South American hotel market growing strong

SANTIAGO, Chile—There’s bound to be a lot of smiling faces at the South American Hotel & Tourism Investment Conference later this month.  07 September 2011, By Shawn A. Turner, Finance – Editor

There’s bound to be a lot of smiling faces at the South American Hotel & Tourism Investment Conference later this month.

Colombia, Peru, Chile, Brazil—nearly every hotel market has seen growth.

“We are seeing for the last couple of years in Latin America, and mainly South America, that the economies are still growing,” said Arturo Garcia Rosa, president of HVS Argentina.

Arturo García Rosa HVS South America

The continent has had a strong 2011 thus far, according to research by STR Global, a sister company of Year-to-date through July, South America recorded a 5.2% increase in occupancy to 66.2%; a 21.2% gain in average daily rate to US$142.83; and a 27.5% jump in revenue per available room to US$94.57.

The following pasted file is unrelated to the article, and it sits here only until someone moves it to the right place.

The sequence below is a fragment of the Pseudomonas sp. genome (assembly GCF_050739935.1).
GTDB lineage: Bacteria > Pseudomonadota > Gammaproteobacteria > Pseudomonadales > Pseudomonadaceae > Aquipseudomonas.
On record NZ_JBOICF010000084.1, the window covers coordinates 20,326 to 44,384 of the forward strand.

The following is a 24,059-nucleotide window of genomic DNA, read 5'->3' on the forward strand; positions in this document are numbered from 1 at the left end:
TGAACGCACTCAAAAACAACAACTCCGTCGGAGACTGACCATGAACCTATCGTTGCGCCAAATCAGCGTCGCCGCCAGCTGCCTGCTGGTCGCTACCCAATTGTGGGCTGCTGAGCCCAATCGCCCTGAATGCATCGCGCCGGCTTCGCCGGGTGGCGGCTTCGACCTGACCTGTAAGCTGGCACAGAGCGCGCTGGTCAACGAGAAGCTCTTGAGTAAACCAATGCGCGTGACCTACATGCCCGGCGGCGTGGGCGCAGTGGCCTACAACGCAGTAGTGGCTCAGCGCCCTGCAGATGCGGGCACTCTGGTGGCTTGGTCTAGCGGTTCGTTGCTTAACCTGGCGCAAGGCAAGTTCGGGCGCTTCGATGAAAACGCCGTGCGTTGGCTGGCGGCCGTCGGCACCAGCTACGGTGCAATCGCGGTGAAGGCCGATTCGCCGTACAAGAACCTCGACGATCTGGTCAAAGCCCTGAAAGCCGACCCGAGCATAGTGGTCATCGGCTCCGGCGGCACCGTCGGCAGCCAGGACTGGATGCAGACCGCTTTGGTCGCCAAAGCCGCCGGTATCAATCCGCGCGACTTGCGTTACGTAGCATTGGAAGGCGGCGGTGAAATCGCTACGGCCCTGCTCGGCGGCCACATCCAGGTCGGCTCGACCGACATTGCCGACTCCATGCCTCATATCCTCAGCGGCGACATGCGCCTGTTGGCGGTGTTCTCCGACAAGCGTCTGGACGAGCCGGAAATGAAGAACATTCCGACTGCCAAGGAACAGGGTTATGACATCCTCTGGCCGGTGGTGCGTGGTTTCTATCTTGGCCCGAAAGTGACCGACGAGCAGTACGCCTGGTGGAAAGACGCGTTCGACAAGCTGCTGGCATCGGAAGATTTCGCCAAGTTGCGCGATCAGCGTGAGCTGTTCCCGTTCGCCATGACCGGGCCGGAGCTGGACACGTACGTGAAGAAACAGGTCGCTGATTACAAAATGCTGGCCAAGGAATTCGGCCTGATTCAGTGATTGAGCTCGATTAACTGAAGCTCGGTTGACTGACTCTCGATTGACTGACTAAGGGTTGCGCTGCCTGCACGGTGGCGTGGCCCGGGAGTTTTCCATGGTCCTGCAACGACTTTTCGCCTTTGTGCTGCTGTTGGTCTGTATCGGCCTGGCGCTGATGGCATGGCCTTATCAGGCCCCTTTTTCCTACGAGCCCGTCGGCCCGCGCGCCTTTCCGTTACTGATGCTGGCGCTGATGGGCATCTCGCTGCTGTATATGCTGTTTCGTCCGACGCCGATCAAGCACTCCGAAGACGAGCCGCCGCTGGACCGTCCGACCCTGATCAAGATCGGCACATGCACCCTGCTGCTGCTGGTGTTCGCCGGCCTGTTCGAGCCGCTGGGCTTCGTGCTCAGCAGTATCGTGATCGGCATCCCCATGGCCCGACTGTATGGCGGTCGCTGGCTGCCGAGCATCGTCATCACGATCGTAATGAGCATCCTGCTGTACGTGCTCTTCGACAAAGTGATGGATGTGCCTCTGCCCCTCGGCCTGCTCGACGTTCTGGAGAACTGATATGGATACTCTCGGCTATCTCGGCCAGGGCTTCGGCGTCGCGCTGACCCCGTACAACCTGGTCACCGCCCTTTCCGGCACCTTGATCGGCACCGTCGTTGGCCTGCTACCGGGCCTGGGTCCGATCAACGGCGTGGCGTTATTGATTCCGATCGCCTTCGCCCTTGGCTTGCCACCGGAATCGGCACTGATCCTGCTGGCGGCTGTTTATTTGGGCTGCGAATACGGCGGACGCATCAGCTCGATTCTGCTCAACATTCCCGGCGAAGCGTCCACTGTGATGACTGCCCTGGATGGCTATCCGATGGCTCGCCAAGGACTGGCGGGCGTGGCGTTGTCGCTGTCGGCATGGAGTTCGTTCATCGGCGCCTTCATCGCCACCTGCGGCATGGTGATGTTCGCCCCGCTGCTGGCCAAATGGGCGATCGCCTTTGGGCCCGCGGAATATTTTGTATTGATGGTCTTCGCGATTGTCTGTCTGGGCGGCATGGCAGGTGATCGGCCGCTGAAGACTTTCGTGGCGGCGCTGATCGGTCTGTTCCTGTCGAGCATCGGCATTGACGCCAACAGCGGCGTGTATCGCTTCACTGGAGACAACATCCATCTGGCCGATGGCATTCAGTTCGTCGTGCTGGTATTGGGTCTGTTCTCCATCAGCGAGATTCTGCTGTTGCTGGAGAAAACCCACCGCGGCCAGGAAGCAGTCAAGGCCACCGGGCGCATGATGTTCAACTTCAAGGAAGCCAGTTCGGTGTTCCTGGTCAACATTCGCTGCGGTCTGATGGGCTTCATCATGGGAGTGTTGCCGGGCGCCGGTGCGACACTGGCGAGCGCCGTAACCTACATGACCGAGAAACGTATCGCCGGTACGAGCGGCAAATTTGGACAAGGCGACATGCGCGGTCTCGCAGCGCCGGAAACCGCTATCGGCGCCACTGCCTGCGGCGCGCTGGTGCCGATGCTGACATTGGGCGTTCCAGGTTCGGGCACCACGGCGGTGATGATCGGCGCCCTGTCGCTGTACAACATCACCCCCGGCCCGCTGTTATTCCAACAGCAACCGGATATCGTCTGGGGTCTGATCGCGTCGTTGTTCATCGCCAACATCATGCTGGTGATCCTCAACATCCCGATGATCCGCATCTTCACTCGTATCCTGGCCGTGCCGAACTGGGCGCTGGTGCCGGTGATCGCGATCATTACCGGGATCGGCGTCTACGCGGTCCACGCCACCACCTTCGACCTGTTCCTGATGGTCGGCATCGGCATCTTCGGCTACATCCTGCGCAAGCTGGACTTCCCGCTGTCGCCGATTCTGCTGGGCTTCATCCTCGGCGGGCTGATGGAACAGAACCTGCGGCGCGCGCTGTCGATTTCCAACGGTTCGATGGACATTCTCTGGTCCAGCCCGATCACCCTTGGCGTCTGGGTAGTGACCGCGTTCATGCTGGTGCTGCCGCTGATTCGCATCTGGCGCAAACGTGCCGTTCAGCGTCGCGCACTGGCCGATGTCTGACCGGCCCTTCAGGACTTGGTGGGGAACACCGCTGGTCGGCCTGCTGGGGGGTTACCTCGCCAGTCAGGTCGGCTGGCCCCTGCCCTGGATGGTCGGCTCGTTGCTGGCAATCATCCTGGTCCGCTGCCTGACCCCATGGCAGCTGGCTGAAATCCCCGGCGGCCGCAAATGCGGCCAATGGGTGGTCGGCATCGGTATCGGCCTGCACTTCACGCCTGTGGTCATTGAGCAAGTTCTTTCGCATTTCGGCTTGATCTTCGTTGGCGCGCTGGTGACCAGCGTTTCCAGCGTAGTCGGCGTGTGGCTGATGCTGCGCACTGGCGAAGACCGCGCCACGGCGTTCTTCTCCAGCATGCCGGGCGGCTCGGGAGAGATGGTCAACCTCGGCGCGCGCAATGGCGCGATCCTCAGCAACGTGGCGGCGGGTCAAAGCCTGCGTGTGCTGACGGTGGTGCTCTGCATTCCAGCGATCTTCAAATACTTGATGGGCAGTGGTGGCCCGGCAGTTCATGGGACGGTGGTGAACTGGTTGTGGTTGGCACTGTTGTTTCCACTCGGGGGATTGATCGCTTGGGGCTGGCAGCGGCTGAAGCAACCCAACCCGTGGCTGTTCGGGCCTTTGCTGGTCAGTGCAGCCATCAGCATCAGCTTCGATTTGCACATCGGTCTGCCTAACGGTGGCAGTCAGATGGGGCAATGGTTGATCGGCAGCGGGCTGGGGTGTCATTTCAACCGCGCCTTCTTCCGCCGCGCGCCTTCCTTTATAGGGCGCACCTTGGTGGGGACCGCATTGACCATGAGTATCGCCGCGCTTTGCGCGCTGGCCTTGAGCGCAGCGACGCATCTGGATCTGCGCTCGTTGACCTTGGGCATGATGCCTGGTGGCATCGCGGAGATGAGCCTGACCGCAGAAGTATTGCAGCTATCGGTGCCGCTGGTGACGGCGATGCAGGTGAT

Fueling hotel performance has been foreign visitation, Garcia Rosa said. The continent has seen 4% year-over-year growth in foreign visitors. That number climbs to 14% if the nations of Argentina, Brazil, and Chile are excluded.

The potential for investment and further development is sure to be a hot topic at SAHIC, which takes place 21-22 September at the W Santiago in Chile.

Most markets in South America remain undersupplied, Garcia Rosa said. Brazil, the site of both the FIFA World Cup in 2014 and Summer Olympics in 2016, is the site of a lot of activity as the country gears up to host the two massive events. There are approximately 150-160 hotels in development in the country, Garcia Rosa said.

Most of the development in Brazil, he said, will be in the midmarket sector.

“The (Brazilian) economy is growing every week,” Garcia Rosa said.

Potential in Chile
There is also potential for investment in SAHIC’s host country of Chile, Garcia Rosa said. The country’s stable, dependable economy provides for a favorable hotel transactions market.

Debt is available at terms similar to what is being underwritten in Europe and the United States.

Typical loan-to-value is in the range of 50% to 70%, Garcia Rosa said. Interest rates are also relatively low, he said.

“The market is little, but there are development opportunities; not only in the capital (Santiago), but in different cities,” he said.

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